Like other pantries in Marin, San Geronomo is searching for a way to transport supplies from the Novato based Food Bank ... the funds just aren't there to pay driver to move food from the bank to the nine pantries it services.
Rodgers reports that Meals on Wheels is currently being operated by a German company which prepares the meals in Los Angeles and ships them to Marin. Local organizations, Whistlestop Wheels and Catholic Relief Services, ran major deficits in attempting to supply meals at a budget of $2 per meal.
What's wrong with this picture?
A diary last night on Project Censored 2009 list of unreported news events pinpointed the shocking revelation that CARE is no longer utilizing US Food Aid because of our policy of 'monetizing' our international food assistance programs. (I wrote about it here)
The Marin Food Bank relies on funding from state and local governments as well as nonprofit and charitable agencies.Dealing with the 'status quo' in American policy, whether it be at the international or the community level, just doesn't cut it in these days of global economic crisis and famines. (I've begun outlining the background of the situation in California in a blog Califoria: Homeless and Hungry where I discuss San Franciso's Victory Garden Program and begin delving into FDRs WPA and barter as an alternative form of transactions.)
Proposed Plan of Action
Yes, we are all waiting for word from the Obama campaign on next steps. Plouffe sent out a survey yesterday. Moveon is stating local events throughout the US tonight.
In my community, along with the local obama groups I belong to, I also participated as a trainer in the MarinSwingState Phone Bank. Prior to the last 4 days of the campaign, we reached out to individuals in our database who were local Obama supporters and encouraged them to come to headquarters to make GOTV calls to swing states through 7pm Nov. 4. Over 700 callers made 126,000 calls.
I'm attending tonight's local Moveon event and Sunday we are having a potluck for the swingstate volunteers. Between now and Monday, when I will be speaking again with Ann Rogers, I want to have a plan of action laid out to engage volunteers in working together to address the problems facing our communities across America in terms of homelessness, job loss and hunger.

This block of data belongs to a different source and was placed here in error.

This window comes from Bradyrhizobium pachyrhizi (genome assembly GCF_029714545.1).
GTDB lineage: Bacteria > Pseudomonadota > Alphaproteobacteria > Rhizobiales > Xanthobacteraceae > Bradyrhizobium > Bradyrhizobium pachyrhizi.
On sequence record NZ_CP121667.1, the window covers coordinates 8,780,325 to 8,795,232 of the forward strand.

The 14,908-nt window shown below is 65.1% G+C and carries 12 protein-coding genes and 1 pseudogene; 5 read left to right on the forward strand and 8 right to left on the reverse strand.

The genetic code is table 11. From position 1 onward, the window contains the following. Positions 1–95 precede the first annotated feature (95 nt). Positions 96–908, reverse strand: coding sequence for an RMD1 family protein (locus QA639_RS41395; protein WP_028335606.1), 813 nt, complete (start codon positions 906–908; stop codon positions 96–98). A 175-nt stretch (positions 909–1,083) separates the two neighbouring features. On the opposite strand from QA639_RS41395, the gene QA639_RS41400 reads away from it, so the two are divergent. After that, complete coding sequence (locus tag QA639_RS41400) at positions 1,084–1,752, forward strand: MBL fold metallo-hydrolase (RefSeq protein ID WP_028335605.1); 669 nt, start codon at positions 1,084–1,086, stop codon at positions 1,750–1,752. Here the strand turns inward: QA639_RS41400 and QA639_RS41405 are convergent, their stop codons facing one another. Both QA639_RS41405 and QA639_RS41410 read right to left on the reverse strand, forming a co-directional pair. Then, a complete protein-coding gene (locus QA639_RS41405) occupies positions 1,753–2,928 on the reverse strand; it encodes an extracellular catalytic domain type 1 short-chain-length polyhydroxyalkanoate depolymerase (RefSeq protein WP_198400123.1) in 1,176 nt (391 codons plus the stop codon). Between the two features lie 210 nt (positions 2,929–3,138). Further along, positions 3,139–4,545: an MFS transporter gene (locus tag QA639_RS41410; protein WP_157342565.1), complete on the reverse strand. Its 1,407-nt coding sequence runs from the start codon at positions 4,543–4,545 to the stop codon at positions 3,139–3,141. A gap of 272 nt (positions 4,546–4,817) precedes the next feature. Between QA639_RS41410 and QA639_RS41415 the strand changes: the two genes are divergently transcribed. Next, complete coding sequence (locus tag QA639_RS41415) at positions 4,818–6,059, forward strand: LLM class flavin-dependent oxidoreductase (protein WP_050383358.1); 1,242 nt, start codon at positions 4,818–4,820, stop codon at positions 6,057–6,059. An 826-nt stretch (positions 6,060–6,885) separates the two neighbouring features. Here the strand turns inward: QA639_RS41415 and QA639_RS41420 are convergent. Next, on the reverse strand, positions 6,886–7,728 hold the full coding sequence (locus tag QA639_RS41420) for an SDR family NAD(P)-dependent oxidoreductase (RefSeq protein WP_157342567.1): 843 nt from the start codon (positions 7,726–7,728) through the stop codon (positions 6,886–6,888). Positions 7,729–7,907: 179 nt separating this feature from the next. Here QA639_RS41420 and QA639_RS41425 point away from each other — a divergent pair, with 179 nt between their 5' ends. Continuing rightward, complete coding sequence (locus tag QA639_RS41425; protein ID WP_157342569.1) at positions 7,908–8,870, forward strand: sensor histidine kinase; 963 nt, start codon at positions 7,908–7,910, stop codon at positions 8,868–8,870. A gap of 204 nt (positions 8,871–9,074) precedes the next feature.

Remember those money bombs we are so good at here at Kos? Maybe something like this, calling on $5 donations, making it easy to contribute? How about getting volunteers to drive trucks for food banks, how about finding ways to implement victory gardens in communities across America, teach rainwater harvesting, get attornies involved in their neighborhoods helping famlilies at risk of losing their homes; real estate agents negotiating the use of vacant properties to house the homeless.
True, many of these are bold, big, maybe unrealistic steps. Right now, I want to deal with the food problem.
Oh, one more thing: More bad news is heading this way. Four out of 10 Bay Area employers contacted in a survey anticipate cutting jobs within six months, according to a dismal report on the region's business pulse being issued today.As if things weren't bad enough in California, A survey of 509 executives, conducted in the first week of November by the Bay Area Council, found that business confidence in the nine-county Bay Area had slumped to its lowest level since the group first began taking quarterly readings in the summer of 2001.
What are your ideas? How do we go about this?